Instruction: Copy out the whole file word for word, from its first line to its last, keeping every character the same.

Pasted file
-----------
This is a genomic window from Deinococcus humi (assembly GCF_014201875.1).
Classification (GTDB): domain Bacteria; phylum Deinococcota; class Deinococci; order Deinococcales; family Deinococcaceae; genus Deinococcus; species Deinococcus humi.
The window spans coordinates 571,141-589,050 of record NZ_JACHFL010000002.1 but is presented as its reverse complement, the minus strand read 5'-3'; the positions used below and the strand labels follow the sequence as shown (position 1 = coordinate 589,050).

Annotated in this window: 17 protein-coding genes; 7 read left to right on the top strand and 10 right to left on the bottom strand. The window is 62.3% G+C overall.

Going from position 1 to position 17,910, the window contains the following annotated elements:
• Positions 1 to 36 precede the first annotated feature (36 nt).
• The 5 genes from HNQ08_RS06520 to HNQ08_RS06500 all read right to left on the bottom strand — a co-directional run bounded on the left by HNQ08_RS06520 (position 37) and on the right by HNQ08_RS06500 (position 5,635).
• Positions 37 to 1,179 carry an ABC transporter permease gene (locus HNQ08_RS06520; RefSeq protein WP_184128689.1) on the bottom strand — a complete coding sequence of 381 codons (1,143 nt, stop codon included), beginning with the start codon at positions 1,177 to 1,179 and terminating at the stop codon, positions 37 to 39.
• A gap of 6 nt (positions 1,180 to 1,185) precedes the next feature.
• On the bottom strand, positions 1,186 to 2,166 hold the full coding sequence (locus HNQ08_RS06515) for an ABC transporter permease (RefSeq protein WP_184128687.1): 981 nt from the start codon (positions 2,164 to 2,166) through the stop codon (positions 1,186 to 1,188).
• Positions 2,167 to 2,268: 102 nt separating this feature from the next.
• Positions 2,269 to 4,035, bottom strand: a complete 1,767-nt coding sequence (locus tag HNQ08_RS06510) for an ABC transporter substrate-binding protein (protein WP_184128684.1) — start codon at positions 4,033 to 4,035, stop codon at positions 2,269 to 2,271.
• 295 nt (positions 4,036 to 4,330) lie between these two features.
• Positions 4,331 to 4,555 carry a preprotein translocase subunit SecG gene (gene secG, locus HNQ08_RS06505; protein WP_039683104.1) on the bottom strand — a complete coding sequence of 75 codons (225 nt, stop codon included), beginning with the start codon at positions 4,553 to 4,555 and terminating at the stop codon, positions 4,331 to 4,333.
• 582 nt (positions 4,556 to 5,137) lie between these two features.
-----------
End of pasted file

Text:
This is a genomic window from Deinococcus humi (assembly GCF_014201875.1).
Classification (GTDB): domain Bacteria; phylum Deinococcota; class Deinococci; order Deinococcales; family Deinococcaceae; genus Deinococcus; species Deinococcus humi.
The window spans coordinates 571,141-589,050 of record NZ_JACHFL010000002.1 but is presented as its reverse complement, the minus strand read 5'-3'; the positions used below and the strand labels follow the sequence as shown (position 1 = coordinate 589,050).

Annotated in this window: 17 protein-coding genes; 7 read left to right on the top strand and 10 right to left on the bottom strand. The window is 62.3% G+C overall.

Going from position 1 to position 17,910, the window contains the following annotated elements:
• Positions 1 to 36 precede the first annotated feature (36 nt).
• The 5 genes from HNQ08_RS06520 to HNQ08_RS06500 all read right to left on the bottom strand — a co-directional run bounded on the left by HNQ08_RS06520 (position 37) and on the right by HNQ08_RS06500 (position 5,635).
• Positions 37 to 1,179 carry an ABC transporter permease gene (locus HNQ08_RS06520; RefSeq protein WP_184128689.1) on the bottom strand — a complete coding sequence of 381 codons (1,143 nt, stop codon included), beginning with the start codon at positions 1,177 to 1,179 and terminating at the stop codon, positions 37 to 39.
• A gap of 6 nt (positions 1,180 to 1,185) precedes the next feature.
• On the bottom strand, positions 1,186 to 2,166 hold the full coding sequence (locus HNQ08_RS06515) for an ABC transporter permease (RefSeq protein WP_184128687.1): 981 nt from the start codon (positions 2,164 to 2,166) through the stop codon (positions 1,186 to 1,188).
• Positions 2,167 to 2,268: 102 nt separating this feature from the next.
• Positions 2,269 to 4,035, bottom strand: a complete 1,767-nt coding sequence (locus tag HNQ08_RS06510) for an ABC transporter substrate-binding protein (protein WP_184128684.1) — start codon at positions 4,033 to 4,035, stop codon at positions 2,269 to 2,271.
• 295 nt (positions 4,036 to 4,330) lie between these two features.
• Positions 4,331 to 4,555 carry a preprotein translocase subunit SecG gene (gene secG, locus HNQ08_RS06505; protein WP_039683104.1) on the bottom strand — a complete coding sequence of 75 codons (225 nt, stop codon included), beginning with the start codon at positions 4,553 to 4,555 and terminating at the stop codon, positions 4,331 to 4,333.
• 582 nt (positions 4,556 to 5,137) lie between these two features.